‘Man is born as an animal to listen. This is one secret which, if you will never learn, you will never have the essence of life. When you stop listening, you don’t want to listen. That is the time when you make the greatest mistake, because your constitution, your construction, your building, your faculty, your power is in listening.” Yogi Bhajan
‘’Each word we speak creates our world. Each word we hear informs and connects us to our world. Deep listening, like a radar, senses the shape and the momentum of the present moment. When we are listened to, we respect the person who listens. When we listen carefully, we can read the intention, the deeper meaning and the conflicts in the speaker. We feel the nonverbal messages and context of the communication.’
Normally we receive the essence of a conversation through non verbal cues rather than the words. Only 7% of what we say is understood through words. 38% is through voice modulation and 55% through body language. On the phone 23% is understood through words and the rest through voice modulation or feeling. On text, we lose most of the feeling, emotion and meaning of what is being said, leading to frequent misunderstanding.
Today “the mind is working at such a pace because of modern lifestyles that face-to-face communication is found to be slow and wanting” With SMS Texting, phones ringing, the low attention span influenced by our watching TV and playing computer games, cursory emails pumping out information . . . communication seems to be expanding, but the depth of communication is decreasing and devolving.
Not much of what is said is actually being heard. The art of listening to feeling and tone, which is the second mode of communication, is being sacrificed to the rapidity of information transmission and data. We are becoming data led, we are becoming information rather than wisdom, losing the feeling, the experience that created the information in the beginning. In losing touch with the source and the cause of what created life, we are becoming an effect.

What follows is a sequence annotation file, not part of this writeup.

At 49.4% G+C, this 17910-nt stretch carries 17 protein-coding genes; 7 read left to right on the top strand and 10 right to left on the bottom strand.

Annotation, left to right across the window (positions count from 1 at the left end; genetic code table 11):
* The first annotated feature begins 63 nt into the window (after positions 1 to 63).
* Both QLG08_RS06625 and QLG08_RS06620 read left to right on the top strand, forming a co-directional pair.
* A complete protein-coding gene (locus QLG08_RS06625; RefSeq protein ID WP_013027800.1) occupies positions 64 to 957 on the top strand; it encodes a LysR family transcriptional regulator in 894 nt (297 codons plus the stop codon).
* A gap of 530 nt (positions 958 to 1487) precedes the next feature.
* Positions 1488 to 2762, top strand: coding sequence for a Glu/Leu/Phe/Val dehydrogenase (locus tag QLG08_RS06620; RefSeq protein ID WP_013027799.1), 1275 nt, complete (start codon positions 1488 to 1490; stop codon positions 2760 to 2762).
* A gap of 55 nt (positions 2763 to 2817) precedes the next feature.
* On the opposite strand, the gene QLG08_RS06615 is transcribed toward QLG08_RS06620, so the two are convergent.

Most people only listen to 7% of a conversation, becoming alert, listening and connecting when important cues that concern your interests and personal agenda arise. Most people do not listen with the intent to understand; they listen with the intent to reply. 
You are not concerned about the whole conversation as you are not interested in listening or being present to what doesn’t suit you, what doesn’t suit your agenda with that person, and what doesn’t suit your own ego and interests. You are not interested in that person –you are more interested in yourself.
Listening is a selfless presence. The main reason we do not listen is because we are self obsessed, do not really care about the other person, and are more interested in what we can get. We also have increasingly short attention spans due to electronic devices and cannot focus long enough to listen without worrying about something else. This Fear of Missing Out stops us from listening, stops us from being present to another person, and ourselves.
50% of the time most of us pretend we are listening. Maybe you are selfish, maybe you are bored, or maybe the theme of the conversation is not interesting. If this is the case, why not change the subject? Or express this? If the other person is genuinely not interesting, this is one thing. If the other person is sharing deep, personal issues and you still cannot listen, then you do not really care about them.
Excerpt from The Science of Sound, forthcoming book.
Copyright Padma Aon Prakasha
 The Aquarian Teacher: Conscious Communication. KRI International Teacher Training in Kundalini Yoga. Kundalini Research Institute. 2006.
 Priya Devaraj, Times of India, March 2005
 Stephen R. Covey